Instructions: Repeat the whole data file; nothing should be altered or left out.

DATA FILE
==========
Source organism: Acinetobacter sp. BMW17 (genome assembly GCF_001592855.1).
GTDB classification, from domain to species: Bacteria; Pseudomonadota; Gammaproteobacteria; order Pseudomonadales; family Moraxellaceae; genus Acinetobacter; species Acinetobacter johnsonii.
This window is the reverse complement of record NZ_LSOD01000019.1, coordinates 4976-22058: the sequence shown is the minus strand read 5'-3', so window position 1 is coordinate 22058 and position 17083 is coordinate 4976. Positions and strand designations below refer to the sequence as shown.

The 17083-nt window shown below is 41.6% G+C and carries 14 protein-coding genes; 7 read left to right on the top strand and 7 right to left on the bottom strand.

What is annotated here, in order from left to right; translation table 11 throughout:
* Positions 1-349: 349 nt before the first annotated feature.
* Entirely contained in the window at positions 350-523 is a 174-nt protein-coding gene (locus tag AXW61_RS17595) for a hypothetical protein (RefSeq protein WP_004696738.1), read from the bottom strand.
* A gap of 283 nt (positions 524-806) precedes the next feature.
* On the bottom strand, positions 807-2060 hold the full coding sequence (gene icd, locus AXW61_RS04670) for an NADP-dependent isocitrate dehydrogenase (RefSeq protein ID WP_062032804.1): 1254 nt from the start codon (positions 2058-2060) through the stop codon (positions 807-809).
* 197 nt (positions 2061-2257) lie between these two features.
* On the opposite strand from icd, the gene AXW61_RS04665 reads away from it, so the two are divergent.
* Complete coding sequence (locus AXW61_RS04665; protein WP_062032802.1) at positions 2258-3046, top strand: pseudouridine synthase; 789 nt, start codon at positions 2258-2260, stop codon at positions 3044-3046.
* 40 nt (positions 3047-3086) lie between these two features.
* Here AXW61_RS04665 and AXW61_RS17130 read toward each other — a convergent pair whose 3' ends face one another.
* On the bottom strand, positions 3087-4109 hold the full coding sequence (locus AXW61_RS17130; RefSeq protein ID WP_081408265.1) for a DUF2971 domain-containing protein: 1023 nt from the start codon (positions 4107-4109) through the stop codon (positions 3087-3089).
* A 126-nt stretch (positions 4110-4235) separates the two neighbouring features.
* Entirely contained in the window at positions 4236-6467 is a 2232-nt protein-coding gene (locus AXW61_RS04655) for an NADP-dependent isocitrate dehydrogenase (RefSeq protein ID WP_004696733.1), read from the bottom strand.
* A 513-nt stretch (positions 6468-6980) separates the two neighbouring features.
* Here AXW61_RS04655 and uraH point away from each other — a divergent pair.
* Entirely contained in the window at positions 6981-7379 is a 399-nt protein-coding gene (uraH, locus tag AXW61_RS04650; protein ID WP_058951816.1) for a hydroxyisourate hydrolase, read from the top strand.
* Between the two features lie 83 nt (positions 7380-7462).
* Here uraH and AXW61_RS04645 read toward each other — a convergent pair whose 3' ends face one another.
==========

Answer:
Source organism: Acinetobacter sp. BMW17 (genome assembly GCF_001592855.1).
GTDB classification, from domain to species: Bacteria; Pseudomonadota; Gammaproteobacteria; order Pseudomonadales; family Moraxellaceae; genus Acinetobacter; species Acinetobacter johnsonii.
This window is the reverse complement of record NZ_LSOD01000019.1, coordinates 4976-22058: the sequence shown is the minus strand read 5'-3', so window position 1 is coordinate 22058 and position 17083 is coordinate 4976. Positions and strand designations below refer to the sequence as shown.

The 17083-nt window shown below is 41.6% G+C and carries 14 protein-coding genes; 7 read left to right on the top strand and 7 right to left on the bottom strand.

What is annotated here, in order from left to right; translation table 11 throughout:
* Positions 1-349: 349 nt before the first annotated feature.
* Entirely contained in the window at positions 350-523 is a 174-nt protein-coding gene (locus tag AXW61_RS17595) for a hypothetical protein (RefSeq protein WP_004696738.1), read from the bottom strand.
* A gap of 283 nt (positions 524-806) precedes the next feature.
* On the bottom strand, positions 807-2060 hold the full coding sequence (gene icd, locus AXW61_RS04670) for an NADP-dependent isocitrate dehydrogenase (RefSeq protein ID WP_062032804.1): 1254 nt from the start codon (positions 2058-2060) through the stop codon (positions 807-809).
* 197 nt (positions 2061-2257) lie between these two features.
* On the opposite strand from icd, the gene AXW61_RS04665 reads away from it, so the two are divergent.
* Complete coding sequence (locus AXW61_RS04665; protein WP_062032802.1) at positions 2258-3046, top strand: pseudouridine synthase; 789 nt, start codon at positions 2258-2260, stop codon at positions 3044-3046.
* 40 nt (positions 3047-3086) lie between these two features.
* Here AXW61_RS04665 and AXW61_RS17130 read toward each other — a convergent pair whose 3' ends face one another.
* On the bottom strand, positions 3087-4109 hold the full coding sequence (locus AXW61_RS17130; RefSeq protein ID WP_081408265.1) for a DUF2971 domain-containing protein: 1023 nt from the start codon (positions 4107-4109) through the stop codon (positions 3087-3089).
* A 126-nt stretch (positions 4110-4235) separates the two neighbouring features.
* Entirely contained in the window at positions 4236-6467 is a 2232-nt protein-coding gene (locus AXW61_RS04655) for an NADP-dependent isocitrate dehydrogenase (RefSeq protein ID WP_004696733.1), read from the bottom strand.
* A 513-nt stretch (positions 6468-6980) separates the two neighbouring features.
* Here AXW61_RS04655 and uraH point away from each other — a divergent pair.
* Entirely contained in the window at positions 6981-7379 is a 399-nt protein-coding gene (uraH, locus tag AXW61_RS04650; protein ID WP_058951816.1) for a hydroxyisourate hydrolase, read from the top strand.
* Between the two features lie 83 nt (positions 7380-7462).
* Here uraH and AXW61_RS04645 read toward each other — a convergent pair whose 3' ends face one another.